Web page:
Plaintiff seeks to move her eligibility date from September 1989 to May 1984. In essence, plaintiff argues that the Secretary is estopped from measuring her eligibility date based on when she filed an application because of conduct by her supervisors.

 "The traditional elements of estoppel are: 1) the party to be estopped must know the facts; 2) he must intend that his conduct shall be acted on or must so act the party asserting the estoppel has a right to believe it is so intended; 3) the latter must be ignorant of the true facts; and 4) he must rely on the former's conduct to his injury." Scime v. Bowen, 822 F.2d 7, 8 n.1 (2d Cir. 1987). In her pleadings, plaintiff asserts that she detrimentally and reasonably relied upon intentional conduct of her superiors and did not apply for Medicare in May of 1984. *fn3"

 Estoppel against the government, however, is governed by a different standard. It is granted only in limited and extraordinary circumstances. See Office of Personnel Management v. Richmond, 496 U.S. 414, 422, 110 L. Ed. 2d 387, 110 S. Ct. 2465 (1990). When a party seeks to estop the government, that party must show in addition to the traditional elements of estoppel that the government engaged in affirmative misconduct. See City of New York v. Shalala, 34 F.3d 1161, 1168 (2d Cir. 1994); Scime, 822 F.2d at 8-9; Corniel-Rodriguez v. INS, 532 F.2d 301, 302 (2d Cir. 1976). Misinformation or misrepresentation does not amount to affirmative misconduct. See Scime, 822 F.2d at 9.

 Plaintiff's estoppel argument relies on two incidents. In May of 1984 while plaintiff was employed by DHHS, plaintiff's supervisor Annette Blum did not ensure that plaintiff applied for Medicare. Blum advised her to apply for no fault insurance benefits but did not advise her to apply for Medicare. In a May 1984 letter to plaintiff's attorney, DHHS Personnel Manager Robert Collins described plaintiff's employment status, pay status, and the number of hours plaintiff had worked since the accident. Collins did not give plaintiff an application for Social Security disability benefits and did not accept an application for Social Security disability benefits from the plaintiff.

 Neither incident amounts to affirmative misconduct on the part of either employee. Blum and Collins were not under any statutory duty to assist plaintiff with her Medicare and Social Security applications. They violated no law, statute, or regulation. Cf. Schweiker v. Hansen, 450 U.S. 785, 789-90, 67 L. Ed. 2d 685, 101 S. Ct. 1468 (1987). They did not provide any erroneous information of a factual or legal nature to plaintiff. They simply did not act.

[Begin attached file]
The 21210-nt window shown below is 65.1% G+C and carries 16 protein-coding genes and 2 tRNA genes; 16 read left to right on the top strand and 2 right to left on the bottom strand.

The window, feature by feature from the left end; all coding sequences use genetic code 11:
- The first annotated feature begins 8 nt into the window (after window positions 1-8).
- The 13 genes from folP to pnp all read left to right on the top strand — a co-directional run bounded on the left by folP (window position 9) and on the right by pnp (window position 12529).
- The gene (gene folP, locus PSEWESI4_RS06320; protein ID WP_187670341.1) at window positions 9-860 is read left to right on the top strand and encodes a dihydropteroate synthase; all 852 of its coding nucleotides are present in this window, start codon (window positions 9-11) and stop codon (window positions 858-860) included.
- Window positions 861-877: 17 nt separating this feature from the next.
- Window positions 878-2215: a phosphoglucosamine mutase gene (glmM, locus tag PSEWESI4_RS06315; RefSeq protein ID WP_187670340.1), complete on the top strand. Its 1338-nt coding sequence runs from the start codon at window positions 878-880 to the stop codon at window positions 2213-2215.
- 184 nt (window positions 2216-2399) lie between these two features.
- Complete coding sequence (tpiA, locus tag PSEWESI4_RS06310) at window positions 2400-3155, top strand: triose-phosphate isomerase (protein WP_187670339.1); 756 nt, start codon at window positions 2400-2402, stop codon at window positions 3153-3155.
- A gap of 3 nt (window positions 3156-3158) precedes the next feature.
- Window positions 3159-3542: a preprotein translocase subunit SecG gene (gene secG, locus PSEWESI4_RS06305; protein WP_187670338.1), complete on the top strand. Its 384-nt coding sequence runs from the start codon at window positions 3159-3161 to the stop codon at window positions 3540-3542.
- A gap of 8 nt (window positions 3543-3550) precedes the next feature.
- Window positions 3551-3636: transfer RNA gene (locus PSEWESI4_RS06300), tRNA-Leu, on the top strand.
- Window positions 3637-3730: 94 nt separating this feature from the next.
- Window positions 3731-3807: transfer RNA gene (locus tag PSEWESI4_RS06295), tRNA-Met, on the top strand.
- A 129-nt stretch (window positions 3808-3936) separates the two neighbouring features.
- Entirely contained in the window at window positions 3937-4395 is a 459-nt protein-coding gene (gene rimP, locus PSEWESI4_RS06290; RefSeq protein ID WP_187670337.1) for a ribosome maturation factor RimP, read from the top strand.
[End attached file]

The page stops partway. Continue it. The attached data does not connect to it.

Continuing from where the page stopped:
Plaintiff alleges no facts in her complaint, reply, repleading, and two amended complaints which, if proved, would entitle her to relief. Plaintiff has had several opportunities to plead the necessary facts. She was able to respond to defendant's motion for judgment on the pleadings with an amended complaint. While plaintiff provided additional details of the relevant conduct in her latest complaint, this conduct is not affirmative misconduct and does not state a claim of estoppel against the Secretary. Accordingly, defendant's motion for judgment on the pleadings is granted.

 Plaintiff's Amended Complaint

 In response to defendant's answer and motion, plaintiff submits a second amended complaint alleging various additional causes of action arising from her employment at DHHS and her accident of November 1983.

 In her first amended complaint, plaintiff sought damages against her former employer and a "permanent injunction from the defendant performing Active Reinstatement or other similar act in the future [sic]." Aside from the appeal of her Medicare hearing, her complaint did not state an appropriate jurisdictional basis for the various causes of action sufficient to overcome the bar of sovereign immunity. See United States v. Mitchell, 463 U.S. 206, 212, 77 L. Ed. 2d 580, 103 S. Ct. 2961 (1983) (consent to be sued is "prerequisite" for jurisdiction in any suit against the United States). Additionally, the complaint did not present the defendant with any coherent theory of liability against which it could defend. Therefore, with the exception of the Medicare appeal, the complaint was dismissed with leave to amend.